Recently, California has implemented two new laws that aim to safeguard the rights of individuals who use cannabis while at work. Starting from Jan. 1, 2024, these laws prevent employers from discriminating against individuals who use cannabis or inquiring about their previous cannabis use on job applications.
In addition, employers are mandated to utilize a scientifically reliable test that solely identifies recent cannabis usage, as opposed to a more general test that can detect cannabis consumption from months ago. These changes aim to make it more accessible for cannabis users to find employment or maintain their current job by reducing the associated stigma and barriers.
Cannabis, also referred to as marijuana, is a plant that contains psychoactive compounds capable of affecting a person’s mood, perception, and cognition. Cannabis has a long history of being used for both medical and recreational purposes. However, it has faced legal and social restrictions in numerous countries.
In the United States, cannabis is classified as a Schedule I drug under the federal Controlled Substances Act. This classification indicates that it is considered to have no accepted medical use and a high potential for abuse. Nevertheless, there is a conflict between state and federal laws due to the legalization of cannabis in some states for medical or recreational use.
California legalized cannabis for medical use in 1996, followed by recreational use in 2016. Based on the most recent information from the California Department of Public Health, over 3.6 million individuals in the state used cannabis in 2020, which is roughly 11% of the adult population.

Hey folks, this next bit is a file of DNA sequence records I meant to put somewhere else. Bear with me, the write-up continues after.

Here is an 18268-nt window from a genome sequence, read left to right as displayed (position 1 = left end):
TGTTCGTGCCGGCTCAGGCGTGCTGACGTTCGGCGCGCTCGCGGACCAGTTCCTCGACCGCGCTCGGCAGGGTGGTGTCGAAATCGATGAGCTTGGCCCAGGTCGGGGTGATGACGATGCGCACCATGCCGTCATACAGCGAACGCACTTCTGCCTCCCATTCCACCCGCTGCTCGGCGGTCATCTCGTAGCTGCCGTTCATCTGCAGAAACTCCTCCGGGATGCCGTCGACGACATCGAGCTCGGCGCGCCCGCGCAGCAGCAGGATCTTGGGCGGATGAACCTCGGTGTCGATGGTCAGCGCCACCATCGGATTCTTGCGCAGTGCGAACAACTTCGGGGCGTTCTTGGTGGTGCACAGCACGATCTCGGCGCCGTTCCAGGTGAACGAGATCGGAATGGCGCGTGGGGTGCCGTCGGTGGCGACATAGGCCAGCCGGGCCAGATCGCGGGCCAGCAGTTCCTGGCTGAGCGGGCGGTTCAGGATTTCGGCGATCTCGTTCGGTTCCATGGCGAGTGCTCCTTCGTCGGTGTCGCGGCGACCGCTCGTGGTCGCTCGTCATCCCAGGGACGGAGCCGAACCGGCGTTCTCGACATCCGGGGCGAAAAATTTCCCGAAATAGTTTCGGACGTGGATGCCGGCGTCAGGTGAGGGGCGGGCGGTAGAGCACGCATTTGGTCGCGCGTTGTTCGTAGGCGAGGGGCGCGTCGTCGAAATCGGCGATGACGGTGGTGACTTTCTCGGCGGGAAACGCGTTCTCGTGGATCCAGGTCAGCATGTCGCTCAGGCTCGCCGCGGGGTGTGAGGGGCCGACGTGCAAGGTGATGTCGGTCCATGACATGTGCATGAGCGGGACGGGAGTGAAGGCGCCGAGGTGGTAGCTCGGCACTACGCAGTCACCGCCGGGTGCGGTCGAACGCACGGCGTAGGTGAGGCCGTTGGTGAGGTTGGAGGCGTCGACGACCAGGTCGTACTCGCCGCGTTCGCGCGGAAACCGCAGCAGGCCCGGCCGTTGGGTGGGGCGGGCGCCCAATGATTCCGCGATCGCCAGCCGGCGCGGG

Nevertheless, even with the legalization of cannabis in California, numerous individuals who use cannabis still encounter unfair treatment and mistreatment in their workplaces. Employers have the authority to terminate, impose consequences, or decline to hire individuals who test positive for cannabis, regardless of whether they consume it legally and responsibly during their personal time and outside of the workplace. These factors can greatly affect the lives, health, and overall well-being of cannabis users.
In 2022, California lawmakers introduced two bills to enhance workplace protections for cannabis users. Governor Gavin Newsom signed two bills into law in September 2022. These bills were Assembly Bill 2188 (AB 2188) and Senate Bill 700 (SB 700). The new laws took effect on Jan. 1, 2024, and brought about significant changes to the existing employment laws concerning cannabis usage.
Assemblymember Rob Bonta introduced AB 2188, which made changes to the California Labor Code. The amendment now prevents employers from mandating cannabis tests for job applicants or conducting random tests on employees, unless the test is scientifically valid and the position falls under specific exceptions.
A scientifically valid test is one that accurately measures the degree of impairment or intoxication resulting from cannabis use, rather than solely detecting the presence of cannabis metabolites in the body. There are some exceptions to this rule, such as positions in the building and construction trades, or positions that require a federal background investigation or security clearance.